By Anthony DePalma
In the Author’s Note at the end of the book The Cubans – Ordinary Lives in Extraordinary Times, author Anthony DePalma mentions that he wanted to avoid ‘the holy trinity of Cuban icons – Fidel, Che, and Hemmingway’ – hoping instead to shed light on the lives of ordinary Cubans and how they survive life in Cuba.
What one comes to realize, sadly, when reading The Cubans, is that it has become hard to describe the suffering as ‘extraordinary’ anymore. Life as it is has been persistent since the revolution took hold in 1959, and can be seen in the rhetoric even today through a voice not attached to a Castro.
The extraordinary nature of these stories of life in Cuba only comes when viewed from the outside. The suffering is as ordinary in Cuban life as the system of survival, the luchando.
The Cubans – Through the Eyes of Guanabacoa
DePalma tells these stories through the eyes of Guanabacoa, a neighborhood across the port from Old Havana.
By encouraging the reader (at least this reader) to look up Guanabacoa on a map and begin to visualize the character’s long commutes across the bay by ferry or around it by bus, De Palma grows our understanding of Havana beyond the tourist photos along the Malecon and separates the sprawling city into its neighborhoods – each with its own culture and identity – much the same way you wouldn’t refer to Brooklyn as New York City.
The heartbreaking tales of decay and neglect – of people, culture, and structure – contrast with what tourists think when they show up to Havana and bask in the nostalgia of driving around in a 1950 Ford.
The old cars are there out of necessity and are held together with tape, wire, and metal scrapped from crumbling buildings or wherever else materials can be found.
Protest in Cuba – Still Rare Today
Just as I wrapped up The Cubans, protests broke out in Havana. Newspapers are commenting on how rare an event this really is, and having just finished this book, I understand this in the context of the Maleconazo uprisings in 1994.
Despite the suffering, there just haven’t been many political protests in Cuba.
Why Cubans have been subjected to this existence seems so unnecessary, yet The Revolution is so engrained in the fear culture that, much like an abusive relationship, those attached to it had a hard time letting go.
Indeed, in response to current protests, groups of government supporters – out of fear, duty, or perhaps loyalty to the revolution – apprehended protesters on their own.
The ability and necessity for the Cuban people to just get on with life, to accept things as they are is both strength and weakness.
Of course, I appreciate a book that helps me understand the world just a little bit better. As I watched videos of the current protests and the reaction by Cuban President Miguel Díaz-Canel, the words of this book rushing back.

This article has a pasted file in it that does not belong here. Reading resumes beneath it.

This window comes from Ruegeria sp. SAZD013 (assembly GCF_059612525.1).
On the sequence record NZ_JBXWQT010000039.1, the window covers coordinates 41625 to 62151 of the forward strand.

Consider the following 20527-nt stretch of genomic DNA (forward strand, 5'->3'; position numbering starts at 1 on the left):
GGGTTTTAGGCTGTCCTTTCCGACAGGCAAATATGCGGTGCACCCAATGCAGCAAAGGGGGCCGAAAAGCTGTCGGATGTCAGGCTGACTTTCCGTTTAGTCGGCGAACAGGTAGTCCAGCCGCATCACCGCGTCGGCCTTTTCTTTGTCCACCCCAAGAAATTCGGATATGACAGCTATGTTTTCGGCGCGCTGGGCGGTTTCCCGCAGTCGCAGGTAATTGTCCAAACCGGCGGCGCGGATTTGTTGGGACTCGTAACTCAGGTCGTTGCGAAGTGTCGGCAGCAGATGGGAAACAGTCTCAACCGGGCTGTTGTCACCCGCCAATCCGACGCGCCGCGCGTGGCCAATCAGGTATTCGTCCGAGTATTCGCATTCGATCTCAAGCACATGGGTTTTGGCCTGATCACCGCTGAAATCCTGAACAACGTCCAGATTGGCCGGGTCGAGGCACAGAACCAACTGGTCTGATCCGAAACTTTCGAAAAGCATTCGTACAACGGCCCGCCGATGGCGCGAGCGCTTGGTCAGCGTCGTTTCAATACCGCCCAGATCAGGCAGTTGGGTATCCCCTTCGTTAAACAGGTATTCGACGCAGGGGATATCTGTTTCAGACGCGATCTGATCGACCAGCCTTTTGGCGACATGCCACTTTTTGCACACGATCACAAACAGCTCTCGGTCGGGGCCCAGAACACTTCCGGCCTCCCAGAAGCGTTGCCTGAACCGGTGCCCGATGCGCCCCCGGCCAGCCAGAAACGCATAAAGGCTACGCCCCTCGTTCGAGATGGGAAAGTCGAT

Oscar, the son who wouldn’t vote (why?) or watch events on the official news channel would say, ‘Nothing is going to change.” As the Cuban President blamed America for the protests, calling them “counter-revolutionary”, it certainly seems that he was right.
Outsized Attention Of A Tiny Nation
Cuba is the largest island in the Caribbean by landmass and has a population of just over 11 million people This makes it the second most populated country to Haiti, although Haiti and the DR combine to have almost 23 million on that small chunk of land.
Yet this country, the size of Pennsylvania and population of Ohio, as it is often noted in the book, has for decades held outsized attention in American geopolitics due to its proximity to our shores and its use as a tool for Russian ambitions in the region.
People in the United States are notoriously ignorant of foreign policy and events, but we all know about Cuba.
The Cubans sheds some light on this phenomenon and also explains how Cuban people are able to separate Americans, the people, from America, the political beast.
Understanding Our Neighbor
I didn’t go out looking to learn more about Cuba despite being an avid reader of travel and cultures, a fan of life on islands. To be honest, this book was an impulse buy when I needed something in the middle of a road trip while browsing the shelves of Politics and Prose bookshop on the Wharf in Washington DC.
However, anything Caribbean-related is always going to grab my attention. Despite my own island experience, the fact that I have never been to Cuba is a bit of a sticking point in my desire to travel, especially when something so profoundly beautiful and interesting is such a short flight away.
The Cubans instantly roped me in. DePalma’s 20+ years as a journalist covering Latin America for the New York Times shines through. His experience and compassion are evident in the way he got these people to open up in such a closed society where neighborhood informants are still very real.
The adventure in Cuba is surviving every day, something no tourist will ever comprehend. The Cubans offers you a chance to understand the culture and the reality as much as an outsider can.
Articles by Anthony DePalma
How Cubans Lost Faith in Revolution – NYTimes
References in The Cubans
Here are two people referenced in The Cubans that I intend to look into further. While Arturo Montoto was a central figure in the book (so I briefly looked him up already), Leonardo Padura was only briefly mentioned as an attendee at one of Montoto’s art openings.
I always enjoy when books send me down the wormhole of local writers (Paul Theroux is the king of this), so I’ll update if I am able to find translated versions of Padura’s writing that I am able to dig into.
Arturo Montoto – Artist
Montoto: Change of Direction or Continuity? On Cuba News
Leonardo Padura – Novelist
DePalma describes Padura briefly as “one of Cuba’s most popular authors”. Some brief research revealed plenty to read. Here are some links to get you started.